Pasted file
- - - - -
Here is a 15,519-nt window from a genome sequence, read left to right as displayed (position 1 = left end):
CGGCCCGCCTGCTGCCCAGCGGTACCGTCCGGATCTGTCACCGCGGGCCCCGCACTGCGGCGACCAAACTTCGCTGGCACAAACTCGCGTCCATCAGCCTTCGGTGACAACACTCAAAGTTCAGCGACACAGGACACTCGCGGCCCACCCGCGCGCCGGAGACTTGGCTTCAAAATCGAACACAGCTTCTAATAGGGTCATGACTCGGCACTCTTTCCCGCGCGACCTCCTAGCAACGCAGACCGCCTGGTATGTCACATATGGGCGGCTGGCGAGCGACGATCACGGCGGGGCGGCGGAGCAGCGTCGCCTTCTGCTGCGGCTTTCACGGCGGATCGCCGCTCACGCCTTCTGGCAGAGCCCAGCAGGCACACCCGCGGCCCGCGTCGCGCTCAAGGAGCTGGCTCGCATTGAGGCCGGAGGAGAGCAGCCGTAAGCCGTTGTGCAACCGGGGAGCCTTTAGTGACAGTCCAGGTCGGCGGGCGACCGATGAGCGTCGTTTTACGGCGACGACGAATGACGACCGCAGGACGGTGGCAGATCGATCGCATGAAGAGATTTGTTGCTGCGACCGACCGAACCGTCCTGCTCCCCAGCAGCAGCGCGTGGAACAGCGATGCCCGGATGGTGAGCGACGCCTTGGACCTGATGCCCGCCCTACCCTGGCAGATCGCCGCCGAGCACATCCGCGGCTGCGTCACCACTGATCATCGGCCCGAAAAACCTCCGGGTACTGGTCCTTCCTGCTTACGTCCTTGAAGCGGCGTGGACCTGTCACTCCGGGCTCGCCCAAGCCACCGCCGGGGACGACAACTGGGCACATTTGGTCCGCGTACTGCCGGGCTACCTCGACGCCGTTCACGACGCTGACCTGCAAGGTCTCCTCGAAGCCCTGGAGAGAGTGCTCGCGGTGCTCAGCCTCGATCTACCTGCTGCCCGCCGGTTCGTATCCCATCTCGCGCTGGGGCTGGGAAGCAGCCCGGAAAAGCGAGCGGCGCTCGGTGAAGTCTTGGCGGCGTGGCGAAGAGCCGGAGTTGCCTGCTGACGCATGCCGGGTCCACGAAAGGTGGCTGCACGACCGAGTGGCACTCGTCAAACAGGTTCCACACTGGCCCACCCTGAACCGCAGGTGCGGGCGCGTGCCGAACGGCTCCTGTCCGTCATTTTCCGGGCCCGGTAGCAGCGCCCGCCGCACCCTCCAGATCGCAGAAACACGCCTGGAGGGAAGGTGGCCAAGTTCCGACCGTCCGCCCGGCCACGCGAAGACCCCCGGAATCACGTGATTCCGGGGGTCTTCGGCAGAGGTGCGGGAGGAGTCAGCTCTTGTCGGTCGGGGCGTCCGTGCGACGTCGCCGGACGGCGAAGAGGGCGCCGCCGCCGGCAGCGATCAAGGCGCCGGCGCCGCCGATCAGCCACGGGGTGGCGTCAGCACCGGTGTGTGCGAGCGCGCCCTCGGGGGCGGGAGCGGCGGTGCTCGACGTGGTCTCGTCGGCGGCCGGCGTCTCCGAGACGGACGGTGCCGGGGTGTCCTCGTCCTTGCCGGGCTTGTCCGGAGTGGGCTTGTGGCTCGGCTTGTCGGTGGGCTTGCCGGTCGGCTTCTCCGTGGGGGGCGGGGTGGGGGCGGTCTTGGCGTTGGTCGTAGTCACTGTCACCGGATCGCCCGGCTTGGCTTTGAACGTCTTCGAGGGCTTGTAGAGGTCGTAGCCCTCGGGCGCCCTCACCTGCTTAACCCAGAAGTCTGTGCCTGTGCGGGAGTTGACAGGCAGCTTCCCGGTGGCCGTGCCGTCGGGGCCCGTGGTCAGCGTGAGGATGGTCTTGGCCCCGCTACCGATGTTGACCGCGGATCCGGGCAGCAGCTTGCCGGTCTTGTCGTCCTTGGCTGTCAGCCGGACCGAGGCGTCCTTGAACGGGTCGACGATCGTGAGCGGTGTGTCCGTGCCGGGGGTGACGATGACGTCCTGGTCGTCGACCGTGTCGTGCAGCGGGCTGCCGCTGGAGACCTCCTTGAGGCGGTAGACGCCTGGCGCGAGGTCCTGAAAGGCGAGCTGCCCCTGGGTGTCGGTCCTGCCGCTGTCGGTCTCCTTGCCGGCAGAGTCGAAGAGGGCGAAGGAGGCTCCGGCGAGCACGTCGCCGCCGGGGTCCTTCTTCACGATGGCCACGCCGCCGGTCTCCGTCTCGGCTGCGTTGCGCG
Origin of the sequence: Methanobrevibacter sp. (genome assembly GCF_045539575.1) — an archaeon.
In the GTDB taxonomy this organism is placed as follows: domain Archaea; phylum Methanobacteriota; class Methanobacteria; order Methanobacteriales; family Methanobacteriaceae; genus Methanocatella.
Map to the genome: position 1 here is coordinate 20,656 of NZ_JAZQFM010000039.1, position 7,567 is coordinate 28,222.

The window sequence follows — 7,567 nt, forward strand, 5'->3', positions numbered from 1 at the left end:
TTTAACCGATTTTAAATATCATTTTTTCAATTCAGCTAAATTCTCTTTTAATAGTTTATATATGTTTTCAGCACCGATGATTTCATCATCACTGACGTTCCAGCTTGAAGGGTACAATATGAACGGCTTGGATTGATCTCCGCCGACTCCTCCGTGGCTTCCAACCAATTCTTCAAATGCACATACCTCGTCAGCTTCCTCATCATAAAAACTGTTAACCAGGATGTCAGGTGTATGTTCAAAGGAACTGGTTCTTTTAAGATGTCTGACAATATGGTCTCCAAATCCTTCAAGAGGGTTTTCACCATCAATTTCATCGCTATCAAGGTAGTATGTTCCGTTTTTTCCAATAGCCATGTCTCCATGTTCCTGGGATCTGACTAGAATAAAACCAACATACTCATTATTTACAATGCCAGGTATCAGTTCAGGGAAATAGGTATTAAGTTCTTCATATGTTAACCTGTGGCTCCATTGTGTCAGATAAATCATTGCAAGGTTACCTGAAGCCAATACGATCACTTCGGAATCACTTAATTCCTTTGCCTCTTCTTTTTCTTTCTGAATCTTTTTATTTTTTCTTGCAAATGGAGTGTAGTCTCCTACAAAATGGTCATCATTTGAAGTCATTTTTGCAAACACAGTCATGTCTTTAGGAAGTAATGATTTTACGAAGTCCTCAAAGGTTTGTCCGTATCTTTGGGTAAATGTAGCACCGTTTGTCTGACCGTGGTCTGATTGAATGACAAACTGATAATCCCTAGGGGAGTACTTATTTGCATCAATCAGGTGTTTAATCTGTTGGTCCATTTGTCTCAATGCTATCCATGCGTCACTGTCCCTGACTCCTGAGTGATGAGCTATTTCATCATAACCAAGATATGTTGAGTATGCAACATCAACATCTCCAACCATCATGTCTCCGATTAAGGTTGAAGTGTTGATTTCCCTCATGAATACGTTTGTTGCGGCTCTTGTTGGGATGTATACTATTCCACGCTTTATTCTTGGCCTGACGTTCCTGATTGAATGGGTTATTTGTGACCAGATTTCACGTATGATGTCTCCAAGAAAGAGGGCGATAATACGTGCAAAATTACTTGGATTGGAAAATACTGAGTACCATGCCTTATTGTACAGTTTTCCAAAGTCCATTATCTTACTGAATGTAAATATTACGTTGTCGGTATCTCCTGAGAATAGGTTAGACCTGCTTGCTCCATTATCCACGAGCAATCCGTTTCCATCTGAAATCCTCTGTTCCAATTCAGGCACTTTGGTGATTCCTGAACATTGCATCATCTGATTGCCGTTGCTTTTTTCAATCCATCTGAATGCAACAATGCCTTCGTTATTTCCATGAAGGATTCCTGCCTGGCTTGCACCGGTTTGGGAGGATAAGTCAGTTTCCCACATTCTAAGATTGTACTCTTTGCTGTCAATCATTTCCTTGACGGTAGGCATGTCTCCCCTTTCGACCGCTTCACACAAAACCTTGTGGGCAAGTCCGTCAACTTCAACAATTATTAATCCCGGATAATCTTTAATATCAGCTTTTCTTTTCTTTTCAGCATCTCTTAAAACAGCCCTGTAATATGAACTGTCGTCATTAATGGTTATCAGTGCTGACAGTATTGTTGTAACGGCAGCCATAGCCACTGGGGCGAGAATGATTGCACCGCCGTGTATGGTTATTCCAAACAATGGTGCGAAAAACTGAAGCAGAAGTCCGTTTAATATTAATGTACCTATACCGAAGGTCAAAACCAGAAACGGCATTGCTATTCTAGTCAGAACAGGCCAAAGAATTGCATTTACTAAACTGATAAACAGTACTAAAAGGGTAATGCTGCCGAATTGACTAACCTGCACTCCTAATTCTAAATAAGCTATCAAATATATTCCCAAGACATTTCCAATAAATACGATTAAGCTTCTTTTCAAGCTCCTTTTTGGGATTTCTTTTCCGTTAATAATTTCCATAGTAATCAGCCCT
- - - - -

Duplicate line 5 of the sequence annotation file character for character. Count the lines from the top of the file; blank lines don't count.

Map to the genome: position 1 here is coordinate 20,656 of NZ_JAZQFM010000039.1, position 7,567 is coordinate 28,222.